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Indirect Heater and Mixing Valve

Depending on the logistics, an express DWH line at high temperature to laundry and dishwasher is a nice touch. I first saw it on a house using an immersion coil, oil fired HW boiler kept at 180F (in the 'good old days').

But today with consciousness at an all time high regarding Legionella, energy use, scalding hazards, I think a savvy homeowner would appreciate the suggestion at least.

Comments

  • pennron
    pennron Member Posts: 48
    Indirect Water Heater and Mixing Valve

    I have an 40 gallon indirect water heater working off a Burnham Revolution boiler utilizing a Taco 007, priority. I have the heater's aquastat set to 115 degrees which we find works well for my household. ie: we can't scald ourselves, dishes and clothes are getting cleaned etc. I set it at 115 for the reasons listed and to also save on fuel.

    The one "small" problem (more of a nuisance) is when we fill our Jucuzzi she'll run out of hot water before the water level gets above the jets. We have to wait 10 minutes and then we can get the level over the jets.

    I was told by a tech that some agency (i forget who) recommends that the minimum setting should be 120 and they have now changed that to be 130 degrees so that there is no chance of germs, legionaires disease and other problems like that arising.

    His advice was to install a mixing valve and expansion tank on the water heater and then set it to 160 degrees. He said then there is no germ problem and the whirlpool should fill in one shot. He also said even though you are keeping the heater at 160 I'll most likely use the same amt. of gas or possibly very very little more. I think my heater drops 1/2 degree /hr according to the Alliance specs.

    More info: My HVAC co. came up with a 48,000 heat loss for my home. I used HVAC-CALC and measured every nook and cranny, took 5 hrs to do it and came up with a 30,000 heat/loss. The program also called for a 1 1/2 ton A/C and I have a 4 ton unit and my home cools beautifully so I don't know why such a difference in the heat/loss calc.

    Do you think the mixing valve (160 set temp) is worth doing and will it work? He also said that a separate expansion tank should also be installed. Something to do with the house water pressure and water meter. I have a water regulator installed on the main that he was not aware of which we keep at 60. thank you...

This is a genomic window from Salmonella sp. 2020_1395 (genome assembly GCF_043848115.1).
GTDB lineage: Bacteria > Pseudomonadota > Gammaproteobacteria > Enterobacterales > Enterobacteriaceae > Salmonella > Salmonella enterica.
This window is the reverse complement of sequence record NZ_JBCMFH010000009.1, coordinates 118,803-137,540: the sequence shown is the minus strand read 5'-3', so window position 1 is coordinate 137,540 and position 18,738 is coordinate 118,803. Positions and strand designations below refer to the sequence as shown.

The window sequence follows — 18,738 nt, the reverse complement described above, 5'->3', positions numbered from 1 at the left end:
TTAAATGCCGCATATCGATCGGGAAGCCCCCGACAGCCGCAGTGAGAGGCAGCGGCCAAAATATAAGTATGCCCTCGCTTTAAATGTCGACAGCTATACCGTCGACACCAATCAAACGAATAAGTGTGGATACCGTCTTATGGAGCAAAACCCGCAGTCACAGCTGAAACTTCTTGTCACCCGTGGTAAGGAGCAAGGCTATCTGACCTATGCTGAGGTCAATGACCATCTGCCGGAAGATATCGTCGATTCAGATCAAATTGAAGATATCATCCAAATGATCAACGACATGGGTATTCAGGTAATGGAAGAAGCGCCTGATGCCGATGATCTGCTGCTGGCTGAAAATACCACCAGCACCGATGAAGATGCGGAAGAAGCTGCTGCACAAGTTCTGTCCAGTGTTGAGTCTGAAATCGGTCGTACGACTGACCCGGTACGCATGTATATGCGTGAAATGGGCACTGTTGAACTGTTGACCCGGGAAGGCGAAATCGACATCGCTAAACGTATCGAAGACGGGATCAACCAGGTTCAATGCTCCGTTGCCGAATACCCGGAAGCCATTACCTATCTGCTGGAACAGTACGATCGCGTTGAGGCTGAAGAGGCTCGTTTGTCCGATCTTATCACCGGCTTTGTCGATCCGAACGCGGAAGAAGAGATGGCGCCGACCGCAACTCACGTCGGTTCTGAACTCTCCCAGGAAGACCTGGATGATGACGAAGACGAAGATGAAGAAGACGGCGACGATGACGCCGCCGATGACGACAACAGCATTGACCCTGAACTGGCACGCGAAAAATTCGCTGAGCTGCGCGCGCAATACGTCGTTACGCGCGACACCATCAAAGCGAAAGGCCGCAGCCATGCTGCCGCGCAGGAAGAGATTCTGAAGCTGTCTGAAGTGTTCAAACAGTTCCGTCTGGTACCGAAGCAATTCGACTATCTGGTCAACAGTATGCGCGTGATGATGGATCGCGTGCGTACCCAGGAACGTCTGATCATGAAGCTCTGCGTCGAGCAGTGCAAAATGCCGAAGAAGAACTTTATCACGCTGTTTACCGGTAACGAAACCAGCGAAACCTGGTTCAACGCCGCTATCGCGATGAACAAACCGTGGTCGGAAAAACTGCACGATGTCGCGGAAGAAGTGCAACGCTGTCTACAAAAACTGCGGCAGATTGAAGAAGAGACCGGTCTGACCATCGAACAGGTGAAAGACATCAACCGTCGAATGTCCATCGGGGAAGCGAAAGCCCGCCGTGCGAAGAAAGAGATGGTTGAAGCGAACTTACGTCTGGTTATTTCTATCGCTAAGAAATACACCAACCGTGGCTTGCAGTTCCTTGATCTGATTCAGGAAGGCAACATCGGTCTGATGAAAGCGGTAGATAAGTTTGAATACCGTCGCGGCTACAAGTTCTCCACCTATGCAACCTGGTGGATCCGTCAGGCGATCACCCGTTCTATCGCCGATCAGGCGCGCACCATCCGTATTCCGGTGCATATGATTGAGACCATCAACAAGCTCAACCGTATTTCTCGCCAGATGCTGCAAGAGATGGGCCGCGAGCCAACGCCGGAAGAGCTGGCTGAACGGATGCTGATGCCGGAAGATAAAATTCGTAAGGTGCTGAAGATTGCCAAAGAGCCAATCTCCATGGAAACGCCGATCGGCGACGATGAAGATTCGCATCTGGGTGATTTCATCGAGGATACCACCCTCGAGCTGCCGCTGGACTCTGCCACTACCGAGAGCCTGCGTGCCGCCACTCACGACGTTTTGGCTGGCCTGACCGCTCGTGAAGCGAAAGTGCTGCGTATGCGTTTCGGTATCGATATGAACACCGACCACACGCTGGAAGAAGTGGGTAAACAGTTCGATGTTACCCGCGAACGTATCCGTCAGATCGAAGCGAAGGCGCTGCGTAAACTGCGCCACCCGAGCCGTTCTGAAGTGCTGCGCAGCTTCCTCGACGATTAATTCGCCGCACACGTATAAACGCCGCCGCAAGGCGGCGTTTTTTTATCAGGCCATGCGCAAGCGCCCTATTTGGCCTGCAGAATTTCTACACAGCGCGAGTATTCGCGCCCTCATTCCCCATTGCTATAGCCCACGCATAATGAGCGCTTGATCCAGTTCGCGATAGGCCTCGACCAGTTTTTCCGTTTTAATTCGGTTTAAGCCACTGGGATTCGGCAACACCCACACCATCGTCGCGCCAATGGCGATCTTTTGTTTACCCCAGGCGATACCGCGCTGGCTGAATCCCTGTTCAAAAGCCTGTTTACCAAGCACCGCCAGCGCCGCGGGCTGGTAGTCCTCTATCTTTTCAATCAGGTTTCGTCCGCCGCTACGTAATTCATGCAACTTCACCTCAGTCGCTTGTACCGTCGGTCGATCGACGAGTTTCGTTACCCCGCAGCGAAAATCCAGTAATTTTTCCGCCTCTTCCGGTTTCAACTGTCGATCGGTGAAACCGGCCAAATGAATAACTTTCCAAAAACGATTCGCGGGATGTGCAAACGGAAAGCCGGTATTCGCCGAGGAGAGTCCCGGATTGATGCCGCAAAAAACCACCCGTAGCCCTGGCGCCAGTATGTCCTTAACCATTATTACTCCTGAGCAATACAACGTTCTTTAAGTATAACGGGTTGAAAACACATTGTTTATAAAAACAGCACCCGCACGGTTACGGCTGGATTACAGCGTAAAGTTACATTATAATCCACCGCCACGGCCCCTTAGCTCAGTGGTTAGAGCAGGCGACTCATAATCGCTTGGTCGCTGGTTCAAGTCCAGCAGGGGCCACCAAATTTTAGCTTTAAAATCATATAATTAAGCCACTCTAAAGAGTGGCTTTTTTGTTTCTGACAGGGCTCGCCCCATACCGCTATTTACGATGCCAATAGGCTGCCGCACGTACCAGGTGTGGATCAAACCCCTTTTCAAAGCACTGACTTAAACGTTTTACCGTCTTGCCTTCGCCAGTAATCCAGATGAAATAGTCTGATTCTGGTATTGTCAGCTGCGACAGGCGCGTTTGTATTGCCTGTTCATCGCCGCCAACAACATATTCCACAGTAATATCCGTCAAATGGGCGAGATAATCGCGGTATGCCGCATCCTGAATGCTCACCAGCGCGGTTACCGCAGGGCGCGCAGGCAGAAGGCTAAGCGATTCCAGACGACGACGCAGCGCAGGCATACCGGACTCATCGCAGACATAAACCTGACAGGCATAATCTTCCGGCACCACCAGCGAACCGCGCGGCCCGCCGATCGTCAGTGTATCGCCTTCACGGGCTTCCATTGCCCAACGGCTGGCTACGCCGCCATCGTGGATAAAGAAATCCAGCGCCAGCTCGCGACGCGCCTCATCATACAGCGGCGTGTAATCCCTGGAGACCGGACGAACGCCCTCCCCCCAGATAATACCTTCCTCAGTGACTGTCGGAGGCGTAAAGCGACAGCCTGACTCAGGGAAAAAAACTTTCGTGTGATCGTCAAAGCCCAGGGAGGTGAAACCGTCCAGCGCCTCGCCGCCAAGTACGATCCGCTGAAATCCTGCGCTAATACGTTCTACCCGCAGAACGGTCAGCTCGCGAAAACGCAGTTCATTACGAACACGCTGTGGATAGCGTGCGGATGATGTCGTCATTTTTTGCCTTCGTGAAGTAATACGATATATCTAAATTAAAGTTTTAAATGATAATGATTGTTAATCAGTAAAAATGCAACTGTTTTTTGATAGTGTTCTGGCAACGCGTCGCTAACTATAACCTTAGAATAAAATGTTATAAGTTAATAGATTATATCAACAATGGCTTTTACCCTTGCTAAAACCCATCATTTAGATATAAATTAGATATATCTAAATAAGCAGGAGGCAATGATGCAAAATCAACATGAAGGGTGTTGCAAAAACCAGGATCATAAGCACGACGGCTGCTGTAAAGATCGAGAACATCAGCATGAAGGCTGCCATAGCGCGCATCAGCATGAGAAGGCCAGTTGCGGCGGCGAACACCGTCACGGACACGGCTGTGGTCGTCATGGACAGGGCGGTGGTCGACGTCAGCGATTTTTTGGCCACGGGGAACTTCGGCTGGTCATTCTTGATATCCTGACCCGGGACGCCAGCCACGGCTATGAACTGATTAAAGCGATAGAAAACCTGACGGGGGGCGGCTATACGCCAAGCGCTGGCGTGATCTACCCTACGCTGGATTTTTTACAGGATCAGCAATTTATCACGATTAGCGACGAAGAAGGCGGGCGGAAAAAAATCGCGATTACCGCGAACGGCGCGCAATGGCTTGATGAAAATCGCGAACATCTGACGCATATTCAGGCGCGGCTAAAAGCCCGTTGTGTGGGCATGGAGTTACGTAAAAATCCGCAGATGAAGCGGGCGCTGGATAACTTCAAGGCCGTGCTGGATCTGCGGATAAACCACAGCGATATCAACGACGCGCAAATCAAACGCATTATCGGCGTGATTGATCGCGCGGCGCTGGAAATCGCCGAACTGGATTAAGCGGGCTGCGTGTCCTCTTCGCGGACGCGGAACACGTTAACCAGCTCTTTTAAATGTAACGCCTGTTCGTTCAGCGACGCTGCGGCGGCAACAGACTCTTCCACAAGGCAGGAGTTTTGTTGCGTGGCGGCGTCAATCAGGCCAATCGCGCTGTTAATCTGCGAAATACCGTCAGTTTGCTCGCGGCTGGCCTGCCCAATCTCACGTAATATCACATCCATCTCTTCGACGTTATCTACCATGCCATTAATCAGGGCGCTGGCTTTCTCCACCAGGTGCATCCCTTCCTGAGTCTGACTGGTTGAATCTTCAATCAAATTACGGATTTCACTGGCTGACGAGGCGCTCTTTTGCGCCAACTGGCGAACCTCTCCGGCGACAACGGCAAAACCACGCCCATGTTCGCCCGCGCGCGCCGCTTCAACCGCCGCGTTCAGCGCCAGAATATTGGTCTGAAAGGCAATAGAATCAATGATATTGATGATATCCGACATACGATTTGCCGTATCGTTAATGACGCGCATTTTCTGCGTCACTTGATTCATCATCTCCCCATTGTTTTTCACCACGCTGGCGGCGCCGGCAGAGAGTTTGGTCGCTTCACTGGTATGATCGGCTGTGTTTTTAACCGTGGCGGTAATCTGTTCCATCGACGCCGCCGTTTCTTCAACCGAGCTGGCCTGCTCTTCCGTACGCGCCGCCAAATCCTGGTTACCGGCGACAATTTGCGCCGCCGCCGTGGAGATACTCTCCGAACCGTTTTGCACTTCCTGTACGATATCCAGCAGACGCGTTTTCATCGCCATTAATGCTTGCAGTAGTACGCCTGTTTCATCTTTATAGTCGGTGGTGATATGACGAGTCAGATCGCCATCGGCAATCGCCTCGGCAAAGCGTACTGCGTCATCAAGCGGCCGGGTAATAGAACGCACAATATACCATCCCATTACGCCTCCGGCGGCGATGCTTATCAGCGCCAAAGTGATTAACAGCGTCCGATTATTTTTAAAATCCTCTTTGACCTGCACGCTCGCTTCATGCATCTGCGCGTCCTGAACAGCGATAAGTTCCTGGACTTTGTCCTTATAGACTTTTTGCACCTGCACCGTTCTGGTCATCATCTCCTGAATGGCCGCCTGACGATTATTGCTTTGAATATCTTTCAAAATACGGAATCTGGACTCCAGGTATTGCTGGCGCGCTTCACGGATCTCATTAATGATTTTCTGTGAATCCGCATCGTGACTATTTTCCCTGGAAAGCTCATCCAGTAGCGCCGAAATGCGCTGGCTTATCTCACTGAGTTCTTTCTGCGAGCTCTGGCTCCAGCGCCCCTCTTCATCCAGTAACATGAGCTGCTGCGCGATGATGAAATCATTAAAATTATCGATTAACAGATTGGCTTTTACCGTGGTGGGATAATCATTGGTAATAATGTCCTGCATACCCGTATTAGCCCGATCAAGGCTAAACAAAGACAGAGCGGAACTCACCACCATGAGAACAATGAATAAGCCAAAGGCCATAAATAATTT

• pennron
    pennron Member Posts: 48
    Indirect Water Heater and Mixing Valve

    I have an 40 gallon indirect water heater working off a Burnham Revolution boiler utilizing a Taco 007, priority. I have the heater's aquastat set to 115 degrees which we find works well for our household. ie: we can't scald ourselves, dishes and clothes are getting cleaned etc. I set it at 115 degrees for the reasons listed and to also save on fuel.

    The one "small" problem (more of a nuisance) is when we fill our Jucuzzi she'll run out of hot water before the water level gets above the jets. We have to wait 10 minutes and then we can get the level over the jets.

    I was told by a tech that some agency (i forget who) recommends that the minimum setting should be 120 and they have now changed that to be 130 degrees so that there is no chance of germs, legionaires disease and other problems like that arising.

    His advice was to install a mixing valve and expansion tank on the water heater and then set the heater's aquastat to 160 degrees. He said then there is no germ problem and the whirlpool should fill in one shot. He also said even though you are keeping the heater at 160 I'll most likely use the same amt. of gas or possibly very very little more. It will probably be a wash. I think my heater drops 1/2 degree /hr according to the Alliance specs.

    More info: My HVAC co. came up with a 48,000 heat loss for my home. I used HVAC-CALC and measured every nook and cranny, took 5 hrs to do it and came up with a 30,000 heat/loss. The program also called for a 1 1/2 ton A/C and I have a 4 ton unit and my home cools beautifully so I don't know why such a difference in the heat/loss calc.

    Do you think the mixing valve (160 set temp) is worth doing and will it work? He also said that a separate expansion tank should also be installed. Something to do with the house water pressure and water meter. I have a water regulator installed on the main that he was not aware of which we keep at 60. thank you...
  • Al Corelli
    Al Corelli Member Posts: 454
    We set up systems differently.

    We do it just like it is being recommended to you.

    Many houses around here are getting new water meters with built in checks. It only makes sense to install a domestic water expansion tank.